That's what I'm saying don't do. It's OK with up to 3 people who are handily crafty but the minute the numbers of randomly competent learners creeps up, problems start.
                      What a teacher does is forsees problems and avoids them happening.
                      The painting by numbers approach works while you assess your pupils skills (it'll irritate the uber clever but the trick is to involve and use them as assistants). Then the next level (if they carry on) is to break them into groups. You'll probably have the helpless and hopeless, the plodders and the flyers. The trick then is to give your group a task with 3 levels. Each level brings a feeling of success. For example: say the task is on the theme of flowers.
                      The hopeless lot will make one basic flower. The plodders will make one flower quickly and have time to make others, variations on the theme, and end up with a posy. The flyers make their first flower and then you let them go wild. They might embelish it with other crafty skills or go for making a bunch or gardenful of flowers.
                      After the initial ploddy intro, everyone is kept busy for every minute of the session and goes away happy.


                      • #12
                        That's the brainwork.
                        The other tip for success is know how many people are planning to turn up. Take more than enough materals to keep them happy. Don't take anything the venue promises for granted. Try to be self sufficient. Have enough tools for each pupil.
                        Sould things go pearshaped, don't panic. Ask for help. Improvise. People are wonderful, very sharing and caring when push comes to shove, and come up with the most amazing solutions. Trust me. I've been there.


                        • #13
                          Thank you all for the compliments, the positive info, and the tips....i think what i might suggest to them is saying that i will teach basic needle felting, so that they can get other levels if they like what i teach....that way I wont feel so pressured, and can teach the basics that i know, and if they want more advance classes then they can wait till i am more advanced or find someone who is, at least it will give them a taster....
                          As for supplies, the company have offered to supply all the materials i need, i just have to give them a list, they already shear, wash and spin their own wool, i will just need them to give it to me before its spun....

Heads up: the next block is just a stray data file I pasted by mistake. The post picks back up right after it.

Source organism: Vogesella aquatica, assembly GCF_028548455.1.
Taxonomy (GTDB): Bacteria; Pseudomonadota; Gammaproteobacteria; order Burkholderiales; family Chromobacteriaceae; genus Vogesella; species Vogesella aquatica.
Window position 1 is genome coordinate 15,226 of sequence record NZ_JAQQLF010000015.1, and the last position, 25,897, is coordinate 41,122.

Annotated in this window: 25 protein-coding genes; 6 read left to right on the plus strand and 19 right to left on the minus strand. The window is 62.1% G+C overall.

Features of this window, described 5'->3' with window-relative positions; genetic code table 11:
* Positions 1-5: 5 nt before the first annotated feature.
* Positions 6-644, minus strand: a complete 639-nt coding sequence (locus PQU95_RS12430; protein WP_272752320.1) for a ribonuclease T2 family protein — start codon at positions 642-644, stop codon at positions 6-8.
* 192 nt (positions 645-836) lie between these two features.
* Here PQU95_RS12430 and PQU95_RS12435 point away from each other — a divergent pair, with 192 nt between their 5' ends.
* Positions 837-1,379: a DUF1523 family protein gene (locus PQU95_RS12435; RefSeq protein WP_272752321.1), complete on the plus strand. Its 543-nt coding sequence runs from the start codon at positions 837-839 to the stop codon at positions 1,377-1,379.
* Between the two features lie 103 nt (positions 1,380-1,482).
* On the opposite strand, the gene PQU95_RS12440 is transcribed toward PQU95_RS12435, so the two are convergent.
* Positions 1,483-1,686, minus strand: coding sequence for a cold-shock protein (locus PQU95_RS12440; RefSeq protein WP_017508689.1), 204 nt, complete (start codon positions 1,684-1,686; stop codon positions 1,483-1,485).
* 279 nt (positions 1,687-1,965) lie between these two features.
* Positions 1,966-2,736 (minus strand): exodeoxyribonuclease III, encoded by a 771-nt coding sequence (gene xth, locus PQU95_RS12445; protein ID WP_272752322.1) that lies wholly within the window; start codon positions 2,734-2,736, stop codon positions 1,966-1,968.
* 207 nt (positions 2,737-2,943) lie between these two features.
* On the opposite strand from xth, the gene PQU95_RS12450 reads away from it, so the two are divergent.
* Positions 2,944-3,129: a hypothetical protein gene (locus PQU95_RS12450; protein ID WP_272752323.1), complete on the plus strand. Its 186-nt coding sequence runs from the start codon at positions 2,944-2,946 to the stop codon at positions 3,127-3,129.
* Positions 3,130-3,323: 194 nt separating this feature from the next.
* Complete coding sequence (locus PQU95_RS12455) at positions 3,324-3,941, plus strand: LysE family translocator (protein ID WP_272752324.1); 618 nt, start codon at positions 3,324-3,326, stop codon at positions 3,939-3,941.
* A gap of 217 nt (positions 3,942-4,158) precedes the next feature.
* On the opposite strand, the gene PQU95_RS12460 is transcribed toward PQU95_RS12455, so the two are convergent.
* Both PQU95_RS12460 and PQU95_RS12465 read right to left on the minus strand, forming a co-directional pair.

I am going there today so will see if anyone is available to disscuss this further, if not i will ring during the week
                          Thank you so much for the really is appreciated
                          I'M not old...I'm just delightfully retro!!




                          • #14
                            I reckon that if you do teach basic needle felting, by the time the students are ready to move on you will already be two steps ahead so you can carry on teaching!!

                            Good luck and let us all know how you get on.
                            Annie and Lyn


                            • #15
                              You don't need to be brilliant at producing items in order to teach it. Making/doing stuff and passing on information to others are two separate things, particularly with craft work. If I'm anything to go by, I like to learn very basic stuff and then do my own thing with tips and hints from others, you only need to be able to demonstrate basic work initially. Those that are naturally gifted will make progress on their own, others who maybe don't have quite the same natural skills but are enthusisastic will learn from their peers and you.

                              The fact that your work is fabulous has no major bearing on whether or not you can help others to create needle felted items.

                              I always remember a science teacher we had at school - he was straight from university, had no end of qualifications and lots of knowledge, but didn't have the skills to pass on that knowledge. He left after a term and a bank teacher stepped in for the rest of the year. The students made much better progress with this lady who had been teaching for years.

                              I'm another vote for "go for it" and don't forget to let us know how you get on.